The law’s focus on protest about terminations (rather than protest generally) is almost certainly unproblematic. Under free speech law in the United States, a law that targets a particular message is usually held invalid.
However, the High Court has never accepted such a rule and nor have any other courts around the world. To succeed, then, this argument would require the High Court to change the law and to move it in a direction that is almost unique in world terms. That is not impossible, but always unlikely.
If there is an argument to be made against this law, it is on a different ground altogether. It might be said that the 150 metre zone is too large or that the restriction ought to be subject to exceptions – for example, where protestors agreed to abide by certain restrictions.
Such an argument – an argument that less restrictive means are available – is always a possibility. But here it should be remembered that the High Court has not generally been inclined to interfere with the detail of a law simply because some less restrictive means can be imagined.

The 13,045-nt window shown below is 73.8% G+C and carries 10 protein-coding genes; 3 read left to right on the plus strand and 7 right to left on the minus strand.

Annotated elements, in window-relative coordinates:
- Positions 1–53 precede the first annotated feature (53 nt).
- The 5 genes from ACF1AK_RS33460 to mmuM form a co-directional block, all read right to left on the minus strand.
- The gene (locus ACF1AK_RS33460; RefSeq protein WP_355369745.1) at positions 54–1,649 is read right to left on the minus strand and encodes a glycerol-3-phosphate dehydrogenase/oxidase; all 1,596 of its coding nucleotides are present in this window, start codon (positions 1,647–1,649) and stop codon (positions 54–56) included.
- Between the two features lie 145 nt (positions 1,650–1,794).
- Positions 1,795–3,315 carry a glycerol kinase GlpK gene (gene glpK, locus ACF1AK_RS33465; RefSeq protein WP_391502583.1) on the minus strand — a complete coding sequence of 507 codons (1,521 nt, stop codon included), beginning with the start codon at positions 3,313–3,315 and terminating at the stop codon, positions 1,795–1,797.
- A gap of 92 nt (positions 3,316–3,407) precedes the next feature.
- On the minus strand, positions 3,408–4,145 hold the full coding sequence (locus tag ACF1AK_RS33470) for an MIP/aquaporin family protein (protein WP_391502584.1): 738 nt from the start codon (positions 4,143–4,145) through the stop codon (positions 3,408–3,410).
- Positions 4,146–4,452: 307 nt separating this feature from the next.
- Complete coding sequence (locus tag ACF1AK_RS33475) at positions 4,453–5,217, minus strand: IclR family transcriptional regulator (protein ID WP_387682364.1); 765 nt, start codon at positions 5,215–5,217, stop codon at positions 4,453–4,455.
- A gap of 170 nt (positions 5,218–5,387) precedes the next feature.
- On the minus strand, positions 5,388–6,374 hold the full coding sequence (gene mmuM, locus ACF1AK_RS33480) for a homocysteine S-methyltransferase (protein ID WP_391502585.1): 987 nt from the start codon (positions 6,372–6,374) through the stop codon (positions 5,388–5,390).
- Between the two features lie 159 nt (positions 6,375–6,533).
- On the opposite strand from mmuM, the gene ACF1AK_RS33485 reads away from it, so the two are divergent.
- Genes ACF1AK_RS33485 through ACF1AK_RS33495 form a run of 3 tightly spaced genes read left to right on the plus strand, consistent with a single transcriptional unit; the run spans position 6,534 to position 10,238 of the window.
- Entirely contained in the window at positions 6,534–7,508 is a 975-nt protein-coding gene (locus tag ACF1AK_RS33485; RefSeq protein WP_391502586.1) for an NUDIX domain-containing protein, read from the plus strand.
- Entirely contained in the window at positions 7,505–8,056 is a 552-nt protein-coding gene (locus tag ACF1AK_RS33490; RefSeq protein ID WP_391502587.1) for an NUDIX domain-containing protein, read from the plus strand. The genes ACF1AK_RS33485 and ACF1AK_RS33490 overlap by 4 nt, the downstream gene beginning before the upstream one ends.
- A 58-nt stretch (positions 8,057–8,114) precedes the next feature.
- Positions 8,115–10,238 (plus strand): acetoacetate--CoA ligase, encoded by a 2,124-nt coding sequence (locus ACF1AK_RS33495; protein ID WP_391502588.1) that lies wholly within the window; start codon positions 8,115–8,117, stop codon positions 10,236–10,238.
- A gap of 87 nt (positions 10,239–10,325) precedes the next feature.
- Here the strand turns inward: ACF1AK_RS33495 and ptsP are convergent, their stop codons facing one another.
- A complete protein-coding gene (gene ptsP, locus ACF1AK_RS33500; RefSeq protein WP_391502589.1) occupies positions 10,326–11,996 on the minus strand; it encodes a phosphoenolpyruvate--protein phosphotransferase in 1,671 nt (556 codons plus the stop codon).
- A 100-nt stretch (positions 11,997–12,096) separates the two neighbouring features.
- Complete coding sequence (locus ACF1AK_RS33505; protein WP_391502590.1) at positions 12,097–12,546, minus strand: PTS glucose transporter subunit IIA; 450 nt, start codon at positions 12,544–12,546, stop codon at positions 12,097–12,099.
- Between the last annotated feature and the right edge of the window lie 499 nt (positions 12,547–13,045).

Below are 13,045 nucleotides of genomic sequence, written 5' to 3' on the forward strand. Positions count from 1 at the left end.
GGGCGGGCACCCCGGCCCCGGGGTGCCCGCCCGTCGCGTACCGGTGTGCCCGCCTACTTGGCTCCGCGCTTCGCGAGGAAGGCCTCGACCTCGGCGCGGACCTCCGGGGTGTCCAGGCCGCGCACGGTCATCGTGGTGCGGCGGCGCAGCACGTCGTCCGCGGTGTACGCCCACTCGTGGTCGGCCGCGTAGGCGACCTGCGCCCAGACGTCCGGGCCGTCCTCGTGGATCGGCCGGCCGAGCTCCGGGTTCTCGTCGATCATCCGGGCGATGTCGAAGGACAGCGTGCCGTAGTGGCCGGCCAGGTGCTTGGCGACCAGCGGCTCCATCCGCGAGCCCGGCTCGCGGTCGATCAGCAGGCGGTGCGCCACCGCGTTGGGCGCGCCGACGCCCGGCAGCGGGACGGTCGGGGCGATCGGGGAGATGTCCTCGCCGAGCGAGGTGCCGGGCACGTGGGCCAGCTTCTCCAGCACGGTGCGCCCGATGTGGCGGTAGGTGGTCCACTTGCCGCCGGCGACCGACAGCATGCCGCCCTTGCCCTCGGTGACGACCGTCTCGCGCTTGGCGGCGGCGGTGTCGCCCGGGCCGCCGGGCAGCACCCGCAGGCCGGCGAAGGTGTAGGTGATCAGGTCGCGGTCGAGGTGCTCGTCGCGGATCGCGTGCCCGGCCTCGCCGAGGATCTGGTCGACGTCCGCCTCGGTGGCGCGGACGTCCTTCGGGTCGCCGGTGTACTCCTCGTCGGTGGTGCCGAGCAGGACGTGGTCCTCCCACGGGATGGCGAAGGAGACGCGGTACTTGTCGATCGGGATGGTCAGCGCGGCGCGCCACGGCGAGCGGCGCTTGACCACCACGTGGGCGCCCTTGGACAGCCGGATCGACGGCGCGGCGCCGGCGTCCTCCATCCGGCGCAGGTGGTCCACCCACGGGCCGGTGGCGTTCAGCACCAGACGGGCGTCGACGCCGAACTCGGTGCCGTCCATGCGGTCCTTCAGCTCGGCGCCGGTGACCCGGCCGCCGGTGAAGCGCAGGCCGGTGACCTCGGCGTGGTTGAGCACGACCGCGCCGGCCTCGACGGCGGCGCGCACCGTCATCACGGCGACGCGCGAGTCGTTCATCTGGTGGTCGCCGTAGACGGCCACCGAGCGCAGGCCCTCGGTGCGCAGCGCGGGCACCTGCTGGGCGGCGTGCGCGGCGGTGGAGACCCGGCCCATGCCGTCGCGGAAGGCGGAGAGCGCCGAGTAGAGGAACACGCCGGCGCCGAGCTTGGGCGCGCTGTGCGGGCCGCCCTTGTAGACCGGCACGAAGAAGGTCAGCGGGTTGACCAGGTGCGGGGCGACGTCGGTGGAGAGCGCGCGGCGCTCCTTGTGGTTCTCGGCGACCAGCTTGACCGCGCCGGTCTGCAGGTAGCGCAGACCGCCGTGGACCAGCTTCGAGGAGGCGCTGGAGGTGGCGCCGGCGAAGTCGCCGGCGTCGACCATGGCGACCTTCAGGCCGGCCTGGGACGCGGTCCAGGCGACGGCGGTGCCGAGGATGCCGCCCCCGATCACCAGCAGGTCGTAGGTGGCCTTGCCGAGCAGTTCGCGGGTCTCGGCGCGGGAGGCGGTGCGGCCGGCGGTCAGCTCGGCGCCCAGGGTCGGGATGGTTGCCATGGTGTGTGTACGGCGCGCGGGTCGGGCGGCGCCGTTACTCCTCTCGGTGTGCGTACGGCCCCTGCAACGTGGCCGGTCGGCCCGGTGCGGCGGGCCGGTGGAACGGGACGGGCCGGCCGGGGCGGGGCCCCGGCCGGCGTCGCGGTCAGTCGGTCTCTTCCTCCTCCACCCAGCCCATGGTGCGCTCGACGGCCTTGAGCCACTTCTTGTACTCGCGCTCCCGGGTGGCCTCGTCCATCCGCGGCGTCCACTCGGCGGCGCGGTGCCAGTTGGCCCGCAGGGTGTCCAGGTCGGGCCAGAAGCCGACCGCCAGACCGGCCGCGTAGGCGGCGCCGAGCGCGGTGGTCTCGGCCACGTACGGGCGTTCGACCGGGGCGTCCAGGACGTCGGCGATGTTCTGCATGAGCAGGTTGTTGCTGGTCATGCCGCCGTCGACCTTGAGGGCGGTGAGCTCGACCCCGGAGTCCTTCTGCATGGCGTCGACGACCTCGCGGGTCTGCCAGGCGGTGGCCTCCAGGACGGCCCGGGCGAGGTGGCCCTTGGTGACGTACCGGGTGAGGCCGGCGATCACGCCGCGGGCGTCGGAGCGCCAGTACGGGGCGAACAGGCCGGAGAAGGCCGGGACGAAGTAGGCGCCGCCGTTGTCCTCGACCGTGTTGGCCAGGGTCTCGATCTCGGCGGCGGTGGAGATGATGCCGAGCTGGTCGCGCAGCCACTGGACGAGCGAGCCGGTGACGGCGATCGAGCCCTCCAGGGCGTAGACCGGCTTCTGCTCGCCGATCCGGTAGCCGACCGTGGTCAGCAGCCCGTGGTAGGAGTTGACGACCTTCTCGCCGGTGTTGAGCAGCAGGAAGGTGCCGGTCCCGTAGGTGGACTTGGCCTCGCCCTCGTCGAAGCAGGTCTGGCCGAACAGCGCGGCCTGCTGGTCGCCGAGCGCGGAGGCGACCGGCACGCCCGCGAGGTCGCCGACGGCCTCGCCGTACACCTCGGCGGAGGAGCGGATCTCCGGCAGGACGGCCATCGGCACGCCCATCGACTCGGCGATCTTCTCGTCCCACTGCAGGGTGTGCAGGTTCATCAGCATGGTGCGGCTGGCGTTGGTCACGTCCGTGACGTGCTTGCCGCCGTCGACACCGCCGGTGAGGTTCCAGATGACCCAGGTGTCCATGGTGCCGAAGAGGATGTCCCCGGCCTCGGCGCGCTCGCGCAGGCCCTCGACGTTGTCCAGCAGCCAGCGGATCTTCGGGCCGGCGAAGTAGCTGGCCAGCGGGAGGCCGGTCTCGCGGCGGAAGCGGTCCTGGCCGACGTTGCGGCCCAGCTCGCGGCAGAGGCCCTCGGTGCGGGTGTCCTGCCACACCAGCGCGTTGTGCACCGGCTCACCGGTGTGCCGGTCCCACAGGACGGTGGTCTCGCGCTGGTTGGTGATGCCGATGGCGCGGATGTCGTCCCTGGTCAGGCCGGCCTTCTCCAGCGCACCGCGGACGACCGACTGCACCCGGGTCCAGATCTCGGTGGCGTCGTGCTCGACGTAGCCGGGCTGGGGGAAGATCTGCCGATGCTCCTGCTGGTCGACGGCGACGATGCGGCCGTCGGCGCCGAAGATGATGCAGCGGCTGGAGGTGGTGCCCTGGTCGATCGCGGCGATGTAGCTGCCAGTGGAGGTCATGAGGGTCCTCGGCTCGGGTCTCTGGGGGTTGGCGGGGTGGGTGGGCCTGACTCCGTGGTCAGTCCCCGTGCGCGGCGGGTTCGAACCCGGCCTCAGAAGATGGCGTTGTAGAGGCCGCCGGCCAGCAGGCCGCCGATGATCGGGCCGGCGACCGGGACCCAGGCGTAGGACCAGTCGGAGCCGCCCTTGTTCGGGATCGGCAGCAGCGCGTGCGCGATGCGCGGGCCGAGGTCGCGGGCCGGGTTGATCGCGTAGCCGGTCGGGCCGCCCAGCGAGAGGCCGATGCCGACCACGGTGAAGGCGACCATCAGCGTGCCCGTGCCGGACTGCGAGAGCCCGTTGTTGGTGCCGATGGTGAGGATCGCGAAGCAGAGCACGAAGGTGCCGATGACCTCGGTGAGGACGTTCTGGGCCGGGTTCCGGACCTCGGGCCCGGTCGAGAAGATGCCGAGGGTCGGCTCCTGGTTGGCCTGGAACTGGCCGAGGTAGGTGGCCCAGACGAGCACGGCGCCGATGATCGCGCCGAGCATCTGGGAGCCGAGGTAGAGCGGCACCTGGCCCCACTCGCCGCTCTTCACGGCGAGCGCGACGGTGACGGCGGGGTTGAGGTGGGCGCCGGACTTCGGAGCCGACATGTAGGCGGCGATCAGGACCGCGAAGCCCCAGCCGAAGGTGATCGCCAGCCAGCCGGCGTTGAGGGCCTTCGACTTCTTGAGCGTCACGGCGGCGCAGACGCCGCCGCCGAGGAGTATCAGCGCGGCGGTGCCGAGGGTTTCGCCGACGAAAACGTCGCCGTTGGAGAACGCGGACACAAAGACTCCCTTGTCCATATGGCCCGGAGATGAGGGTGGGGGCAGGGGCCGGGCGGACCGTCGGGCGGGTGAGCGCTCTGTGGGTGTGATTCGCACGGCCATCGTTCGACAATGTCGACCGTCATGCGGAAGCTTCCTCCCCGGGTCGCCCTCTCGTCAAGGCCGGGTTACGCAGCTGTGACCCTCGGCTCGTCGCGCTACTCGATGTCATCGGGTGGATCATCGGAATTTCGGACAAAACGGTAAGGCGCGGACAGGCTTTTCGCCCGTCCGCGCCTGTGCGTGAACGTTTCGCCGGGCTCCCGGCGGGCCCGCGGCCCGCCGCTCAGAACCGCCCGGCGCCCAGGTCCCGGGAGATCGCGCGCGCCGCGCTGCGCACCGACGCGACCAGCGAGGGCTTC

It would be necessary to show that these “less restrictive means” are also “reasonable practicable”. Therefore, it remains open for the Tasmanian government to show that the buffer zone was a reasonably practical measure, and, on that grounds, valid.
What’s likely to happen
The High Court’s established approach to freedom of political communication therefore provides strong arguments in favour of the validity of this law. Also, it is worth remembering how difficult it is to challenge a law for infringing political communication.
In the 20-year history of this doctrine, the High Court has invalidated one Commonwealth law (in 1992), altered the common law once (in 1997), and limited the application of one state law (in 2004). All other High Court challenges based on the freedom of political communication have failed.
As a final point, it should be noted that buffer zones are not unheard of in other countries. It is especially telling that the United States Supreme Court has upheld laws or injunctions imposing “buffer zones” outside hospitals, clinics and doctors homes on three occasions: in 1994, 1997 and 2000.
If the US Supreme Court – which presides over the strongest right of freedom of speech in world – can be convinced to uphold such a law, it seems very likely that the High Court of Australia could be too.
Adrienne Stone receives funding from the Australian Research Council to research freedom of expression and constitutional law.